Who administers an estate when there is no Will, spouse and no children?

Will-Testament-Welts-White-Fontaine-Nashua-NHThis question was posed by a Nashua area probate client who recently lost a close friend. Unfortunately, his friend died without a will or any immediate family members.

When a person dies owning property in his own name and has no Will, the property left behind must pass through probate before it can be transferred to the legal beneficiaries of the estate. Probate is opened and managed by an estate administrator, and the law sets out the priority of who has the right to act as administrator.

It all starts with the decedent’s spouse. He or she has the first right to act as administrator. Then it moves on to children, and then grandchildren. If that does not work, it goes to the parents of the decedent, then brothers and sisters of the decedent, and then the children and grandchildren of the brothers and sisters.

At some point, a family member is found who has the right to act as administrator. Just because they have the right, does not mean they have the desire to act. In that event, the search continues. If no family member can be found and convinced to act, then every county in New Hampshire has a list of local professionals who are willing to act as the administrator of last resort.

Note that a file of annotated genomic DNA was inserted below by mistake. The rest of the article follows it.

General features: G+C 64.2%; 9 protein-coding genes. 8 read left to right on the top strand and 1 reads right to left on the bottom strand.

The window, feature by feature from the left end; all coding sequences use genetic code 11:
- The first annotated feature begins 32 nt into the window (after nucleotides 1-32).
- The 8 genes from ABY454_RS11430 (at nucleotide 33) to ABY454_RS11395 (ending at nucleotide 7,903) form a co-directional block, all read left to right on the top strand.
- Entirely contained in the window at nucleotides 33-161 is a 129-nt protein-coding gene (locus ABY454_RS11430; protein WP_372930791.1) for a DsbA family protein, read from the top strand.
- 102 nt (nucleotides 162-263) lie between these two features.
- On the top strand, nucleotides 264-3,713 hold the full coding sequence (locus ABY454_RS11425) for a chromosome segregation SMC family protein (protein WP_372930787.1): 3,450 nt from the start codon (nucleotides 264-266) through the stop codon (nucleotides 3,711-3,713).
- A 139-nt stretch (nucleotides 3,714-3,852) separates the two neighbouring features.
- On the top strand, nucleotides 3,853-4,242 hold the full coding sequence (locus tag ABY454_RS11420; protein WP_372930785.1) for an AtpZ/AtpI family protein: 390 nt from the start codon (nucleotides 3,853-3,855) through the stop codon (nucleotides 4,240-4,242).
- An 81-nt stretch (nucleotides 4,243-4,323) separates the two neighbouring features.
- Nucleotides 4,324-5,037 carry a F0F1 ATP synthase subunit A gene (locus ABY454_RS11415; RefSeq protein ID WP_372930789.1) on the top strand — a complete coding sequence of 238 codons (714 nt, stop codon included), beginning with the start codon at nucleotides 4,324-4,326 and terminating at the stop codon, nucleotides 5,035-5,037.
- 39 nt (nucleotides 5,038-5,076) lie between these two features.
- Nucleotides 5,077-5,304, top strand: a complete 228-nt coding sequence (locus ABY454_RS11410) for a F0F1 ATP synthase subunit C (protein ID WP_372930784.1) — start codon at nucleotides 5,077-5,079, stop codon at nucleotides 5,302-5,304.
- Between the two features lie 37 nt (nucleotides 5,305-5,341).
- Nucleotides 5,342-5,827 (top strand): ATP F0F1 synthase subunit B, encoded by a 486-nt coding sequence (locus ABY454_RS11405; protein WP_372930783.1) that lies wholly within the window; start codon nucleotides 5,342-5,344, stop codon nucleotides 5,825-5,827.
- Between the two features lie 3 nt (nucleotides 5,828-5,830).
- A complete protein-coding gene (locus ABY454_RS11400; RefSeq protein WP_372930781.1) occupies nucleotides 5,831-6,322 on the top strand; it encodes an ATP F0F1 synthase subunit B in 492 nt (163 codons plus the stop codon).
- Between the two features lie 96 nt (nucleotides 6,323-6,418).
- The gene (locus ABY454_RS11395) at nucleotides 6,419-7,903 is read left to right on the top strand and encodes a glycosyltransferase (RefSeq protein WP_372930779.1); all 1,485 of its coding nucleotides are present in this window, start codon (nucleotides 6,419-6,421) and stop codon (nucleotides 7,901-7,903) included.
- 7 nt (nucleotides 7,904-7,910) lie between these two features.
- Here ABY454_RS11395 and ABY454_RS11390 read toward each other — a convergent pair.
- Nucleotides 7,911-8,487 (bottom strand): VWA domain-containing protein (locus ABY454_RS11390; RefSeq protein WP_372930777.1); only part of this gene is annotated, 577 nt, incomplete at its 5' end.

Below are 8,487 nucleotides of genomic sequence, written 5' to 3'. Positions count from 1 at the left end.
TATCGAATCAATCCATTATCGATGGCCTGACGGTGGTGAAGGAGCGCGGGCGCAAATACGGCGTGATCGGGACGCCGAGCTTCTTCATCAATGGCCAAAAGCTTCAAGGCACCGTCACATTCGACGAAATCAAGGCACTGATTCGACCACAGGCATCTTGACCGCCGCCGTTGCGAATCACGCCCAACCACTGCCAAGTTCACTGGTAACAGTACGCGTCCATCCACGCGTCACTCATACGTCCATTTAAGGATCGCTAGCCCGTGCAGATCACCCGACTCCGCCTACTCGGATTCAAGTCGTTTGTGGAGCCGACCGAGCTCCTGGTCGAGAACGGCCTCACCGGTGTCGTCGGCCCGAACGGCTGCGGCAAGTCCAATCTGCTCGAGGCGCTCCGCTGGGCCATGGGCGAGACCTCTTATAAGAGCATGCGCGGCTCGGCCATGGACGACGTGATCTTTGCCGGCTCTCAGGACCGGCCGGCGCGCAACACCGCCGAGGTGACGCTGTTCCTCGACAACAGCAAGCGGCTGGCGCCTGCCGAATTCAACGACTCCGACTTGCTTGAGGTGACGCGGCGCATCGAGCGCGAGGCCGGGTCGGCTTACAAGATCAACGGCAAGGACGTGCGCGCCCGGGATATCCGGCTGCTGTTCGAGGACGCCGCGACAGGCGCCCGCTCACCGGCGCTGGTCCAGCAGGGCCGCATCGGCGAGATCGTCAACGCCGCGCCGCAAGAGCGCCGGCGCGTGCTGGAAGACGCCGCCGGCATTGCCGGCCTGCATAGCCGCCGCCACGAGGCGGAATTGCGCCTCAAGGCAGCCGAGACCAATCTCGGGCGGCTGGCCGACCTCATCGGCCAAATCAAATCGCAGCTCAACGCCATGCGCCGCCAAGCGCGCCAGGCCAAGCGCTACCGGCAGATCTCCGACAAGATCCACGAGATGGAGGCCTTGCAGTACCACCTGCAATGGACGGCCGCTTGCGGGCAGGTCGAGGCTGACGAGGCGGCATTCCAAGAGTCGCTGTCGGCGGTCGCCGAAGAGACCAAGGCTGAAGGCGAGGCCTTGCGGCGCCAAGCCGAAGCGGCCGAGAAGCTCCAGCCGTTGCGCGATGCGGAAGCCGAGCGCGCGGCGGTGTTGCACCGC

Of course, all of this can be avoided by simply creating a Will that names an executor. Anyone named in a Will has priority to act and can take charge of the estate. And a Will can name a list of people to act just in case the first one cannot do so.

It is always better to plan your future with Wills and Trusts. But if you fail to do so, the Court will make your choice for you. And it may be a surprising choice.

We can help you develop strategies for a successful navigation of New Hampshire’s estate planning and probate landscape. Please contact Attorney John Polgrean if you have questions or concerns about your estate planning or estate matters. (603) 883-0797. jpolgrean@lawyersnh.com.

Author: John Polgrean

This blog is intended for informational use only. The information contained herein should not be construed as offering legal advice or a legal opinion. At Welts, White & Fontaine, P.C. our lawyers have experience with representing families and closely held businesses.